Don’t give up on your plans for the future.

If you and your partner have been unsuccessful at conceiving a child after one year of trying, you may have male infertility. Infertility is more common in women, but male infertility still accounts for more than one-third of all cases. The most common (and often, the only) symptom of male infertility is the inability to procreate. However, other factors may be associated with the condition.

Common Symptoms and Contributing Factors:

  • Difficulty ejaculating
  • Low volumes of fluid ejaculated
  • Low sex drive
  • Erectile dysfunction (ED)
  • Pain, swelling, or lump in the testicular region
  • Hormonal abnormalities
  • Testosterone Deficiency

At Lowe Urology in Columbus, Ohio, our patients have access to the most advanced diagnostic testing and infertility treatments available for men and women.

What causes male infertility?

A man’s inability to fertilize an egg can result from low sperm count, abnormal sperm function, or blockages that prevent the delivery of sperm. Several medical and environmental factors can contribute to one or more of these fertility issues, including:

  • Erectile Dysfunction (ED): the inability to achieve or keep an erection firm enough for sexual intercourse.
  • Varicocele: a reversible condition characterized by swelling of the veins that drain the testicle.
  • Infection: which can interfere with sperm production, cause scarring that blocks the sperm’s route, or negatively impact sperm health.
  • Retrograde Ejaculation: when semen enters the bladder during orgasm instead of being directed out of the penis.
  • Dysfunctional Immune System: wherein antibodies mistake sperm as “invaders” and attacks with the intent to eliminate the foreign body.
  • Tumors: including cancerous and non-cancerous growths that can have a direct impact on reproductive organs or hormones related to reproduction.
  • Cancer Treatments: such as radiation therapy or chemotherapy, which can affect fertility.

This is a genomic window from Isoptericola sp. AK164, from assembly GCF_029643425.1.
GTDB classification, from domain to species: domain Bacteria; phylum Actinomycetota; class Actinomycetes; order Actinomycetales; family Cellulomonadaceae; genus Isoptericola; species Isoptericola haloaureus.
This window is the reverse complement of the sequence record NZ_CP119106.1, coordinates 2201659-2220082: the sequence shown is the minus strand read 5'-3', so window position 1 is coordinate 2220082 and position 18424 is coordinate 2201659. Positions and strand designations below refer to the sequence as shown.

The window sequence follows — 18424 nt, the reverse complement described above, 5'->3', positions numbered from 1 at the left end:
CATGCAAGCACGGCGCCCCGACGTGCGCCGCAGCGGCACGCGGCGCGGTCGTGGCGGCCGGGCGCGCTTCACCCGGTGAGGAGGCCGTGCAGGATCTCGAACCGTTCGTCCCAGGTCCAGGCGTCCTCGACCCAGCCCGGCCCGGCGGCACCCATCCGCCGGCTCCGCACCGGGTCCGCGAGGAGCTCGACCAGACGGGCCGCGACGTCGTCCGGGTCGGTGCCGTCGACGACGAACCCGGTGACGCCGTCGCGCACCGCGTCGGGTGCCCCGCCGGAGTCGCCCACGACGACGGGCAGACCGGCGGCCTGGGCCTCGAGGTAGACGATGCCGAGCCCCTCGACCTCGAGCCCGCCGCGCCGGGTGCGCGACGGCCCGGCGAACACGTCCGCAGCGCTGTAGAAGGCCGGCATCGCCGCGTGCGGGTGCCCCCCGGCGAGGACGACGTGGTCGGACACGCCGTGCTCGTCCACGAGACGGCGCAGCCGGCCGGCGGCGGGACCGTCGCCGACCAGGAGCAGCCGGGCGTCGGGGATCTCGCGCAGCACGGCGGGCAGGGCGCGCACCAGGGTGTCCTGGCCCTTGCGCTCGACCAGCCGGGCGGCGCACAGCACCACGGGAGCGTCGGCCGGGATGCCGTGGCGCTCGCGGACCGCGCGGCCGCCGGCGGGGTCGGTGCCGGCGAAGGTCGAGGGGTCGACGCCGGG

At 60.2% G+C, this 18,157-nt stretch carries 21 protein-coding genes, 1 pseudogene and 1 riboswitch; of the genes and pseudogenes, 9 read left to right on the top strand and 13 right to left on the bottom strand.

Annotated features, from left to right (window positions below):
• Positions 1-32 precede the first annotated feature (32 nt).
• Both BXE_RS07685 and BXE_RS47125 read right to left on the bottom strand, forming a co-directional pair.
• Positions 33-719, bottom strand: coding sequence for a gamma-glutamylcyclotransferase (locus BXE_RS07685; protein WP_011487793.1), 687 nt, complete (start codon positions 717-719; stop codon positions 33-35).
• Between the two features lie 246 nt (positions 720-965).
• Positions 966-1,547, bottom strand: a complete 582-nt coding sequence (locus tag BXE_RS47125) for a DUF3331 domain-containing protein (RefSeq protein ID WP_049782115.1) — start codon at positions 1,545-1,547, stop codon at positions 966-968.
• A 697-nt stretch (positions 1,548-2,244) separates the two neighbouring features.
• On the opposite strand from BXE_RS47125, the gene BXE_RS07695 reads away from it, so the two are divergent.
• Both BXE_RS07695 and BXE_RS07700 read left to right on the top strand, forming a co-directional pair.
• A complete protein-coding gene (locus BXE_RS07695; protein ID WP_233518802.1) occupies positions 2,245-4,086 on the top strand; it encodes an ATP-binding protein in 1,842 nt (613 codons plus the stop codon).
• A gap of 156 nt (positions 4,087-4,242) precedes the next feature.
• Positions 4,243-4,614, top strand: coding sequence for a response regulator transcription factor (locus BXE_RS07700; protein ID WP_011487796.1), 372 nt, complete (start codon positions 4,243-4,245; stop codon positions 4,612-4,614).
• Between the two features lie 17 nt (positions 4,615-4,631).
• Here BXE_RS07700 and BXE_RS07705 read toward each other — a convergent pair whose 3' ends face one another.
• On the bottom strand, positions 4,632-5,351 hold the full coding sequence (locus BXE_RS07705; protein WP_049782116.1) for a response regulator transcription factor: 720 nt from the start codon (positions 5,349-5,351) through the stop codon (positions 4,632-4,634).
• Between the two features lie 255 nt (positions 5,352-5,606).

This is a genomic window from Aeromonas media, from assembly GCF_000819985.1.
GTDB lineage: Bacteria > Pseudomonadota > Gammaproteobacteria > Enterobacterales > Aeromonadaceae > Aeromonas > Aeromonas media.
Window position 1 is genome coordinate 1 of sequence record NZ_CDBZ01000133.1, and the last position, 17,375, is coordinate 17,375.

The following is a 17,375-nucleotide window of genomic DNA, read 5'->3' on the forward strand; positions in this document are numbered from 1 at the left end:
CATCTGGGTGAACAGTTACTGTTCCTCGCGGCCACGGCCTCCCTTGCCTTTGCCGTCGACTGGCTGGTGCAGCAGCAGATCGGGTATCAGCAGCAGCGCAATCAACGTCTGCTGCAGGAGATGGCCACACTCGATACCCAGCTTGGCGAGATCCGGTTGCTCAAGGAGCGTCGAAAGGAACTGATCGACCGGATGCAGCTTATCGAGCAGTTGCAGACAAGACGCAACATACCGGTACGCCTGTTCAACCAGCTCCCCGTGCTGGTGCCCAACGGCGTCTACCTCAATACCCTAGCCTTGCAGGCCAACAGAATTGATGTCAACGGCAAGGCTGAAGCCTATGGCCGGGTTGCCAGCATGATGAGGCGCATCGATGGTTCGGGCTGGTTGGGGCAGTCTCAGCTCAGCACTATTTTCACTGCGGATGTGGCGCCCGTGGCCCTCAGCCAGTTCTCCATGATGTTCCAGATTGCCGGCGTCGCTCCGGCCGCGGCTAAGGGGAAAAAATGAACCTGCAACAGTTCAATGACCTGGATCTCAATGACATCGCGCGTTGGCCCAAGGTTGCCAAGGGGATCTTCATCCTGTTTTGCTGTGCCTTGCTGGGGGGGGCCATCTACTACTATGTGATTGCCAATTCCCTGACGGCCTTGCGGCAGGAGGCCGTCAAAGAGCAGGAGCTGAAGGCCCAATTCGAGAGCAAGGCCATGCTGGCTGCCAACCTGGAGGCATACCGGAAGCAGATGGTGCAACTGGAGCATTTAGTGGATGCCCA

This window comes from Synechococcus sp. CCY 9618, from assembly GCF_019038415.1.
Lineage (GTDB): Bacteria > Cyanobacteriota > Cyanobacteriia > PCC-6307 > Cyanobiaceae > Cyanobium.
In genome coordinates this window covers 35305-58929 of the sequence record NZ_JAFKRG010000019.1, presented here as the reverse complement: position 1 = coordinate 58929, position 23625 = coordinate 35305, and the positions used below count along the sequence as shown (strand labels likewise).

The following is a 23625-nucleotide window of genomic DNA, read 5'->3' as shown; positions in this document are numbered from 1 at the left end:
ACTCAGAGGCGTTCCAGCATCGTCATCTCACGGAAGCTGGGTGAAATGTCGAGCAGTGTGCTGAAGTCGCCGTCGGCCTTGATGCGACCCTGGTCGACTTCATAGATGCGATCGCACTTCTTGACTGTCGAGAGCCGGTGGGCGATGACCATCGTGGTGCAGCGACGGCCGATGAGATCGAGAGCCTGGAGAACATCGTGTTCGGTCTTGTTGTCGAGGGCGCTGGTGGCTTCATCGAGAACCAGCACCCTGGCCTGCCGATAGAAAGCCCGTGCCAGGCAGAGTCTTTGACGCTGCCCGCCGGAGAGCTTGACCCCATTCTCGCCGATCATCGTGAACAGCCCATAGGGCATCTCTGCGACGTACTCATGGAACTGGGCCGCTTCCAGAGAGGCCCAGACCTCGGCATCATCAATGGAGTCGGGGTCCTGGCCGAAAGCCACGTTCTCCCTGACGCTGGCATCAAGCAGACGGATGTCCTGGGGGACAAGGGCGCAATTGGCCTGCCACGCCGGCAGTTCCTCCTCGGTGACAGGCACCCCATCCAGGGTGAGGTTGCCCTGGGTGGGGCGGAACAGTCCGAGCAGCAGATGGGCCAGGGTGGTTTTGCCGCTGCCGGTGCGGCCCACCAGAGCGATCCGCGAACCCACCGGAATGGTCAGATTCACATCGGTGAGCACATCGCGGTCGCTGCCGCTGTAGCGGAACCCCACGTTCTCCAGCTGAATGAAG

• Hormone Imbalances: including thyroid and adrenal gland issues or conditions that affect the hypothalamus or pituitary glands.
  • Genetics: such as Klinefelter’s syndrome, in which a male is born with two X chromosomes and one Y chromosome rather than one of each.
  • Undescended Testicles: when one or both testicles fail to drop from the abdomen into the scrotum.
  • Environmental Factors: such as chemicals, heavy metal exposure, radiation exposure, and elevated temperatures, which can impair sperm production and function.

How will Dr. Lowe assess male infertility?

Dr. Lowe will begin treatment with a complete medical history and physical exam. Next, he will recommend appropriate testing. The two most common tests for male infertility include:

Semen Analysis: Patients are asked to abstain from sexual activity for 2-3 days prior to the test, during which the male will provide a semen sample. Experts will examine the sample under a microscope to look for healthy sperm count, movement, and sperm shape.

Hormone Test: Hormone tests involve a basic blood test that allows Dr. Lowe to look at testosterone and follicle-stimulating hormone (FSH) levels.

If an underlying medical condition is suspected, additional tests may be necessary, including:

  • Transrectal Ultrasound
  • Testicular Biopsy
  • Vasogram
  • Chromosome Testing

How will Dr. Lowe treat male infertility?

In as many as 30% of cases, the exact cause of male infertility remains unknown. However, that doesn’t mean pregnancy is impossible. Sometimes, treating an infection, prescribing medications or hormone treatments, or counseling can improve sperm count and performance. In more complex cases, such as varicocele (swelling of the veins that drain the testicle), surgery can correct the condition and restore reproductive function. Dr. Lowe also performs vasectomy reversals—a highly specialized surgical procedure that few urologists have the training and experience to perform—and microdissection TESE, which allows Dr. Lowe to recover viable sperm for IVF treatments for use in Assisted Reproductive Technology (ART) treatments, such as in-vitro or intracytoplasmic sperm injection. Thanks to remarkable advances in modern medicine, we only need a few viable sperm to increase the possibility of a pregnancy.

Don’t wait to get the care you need.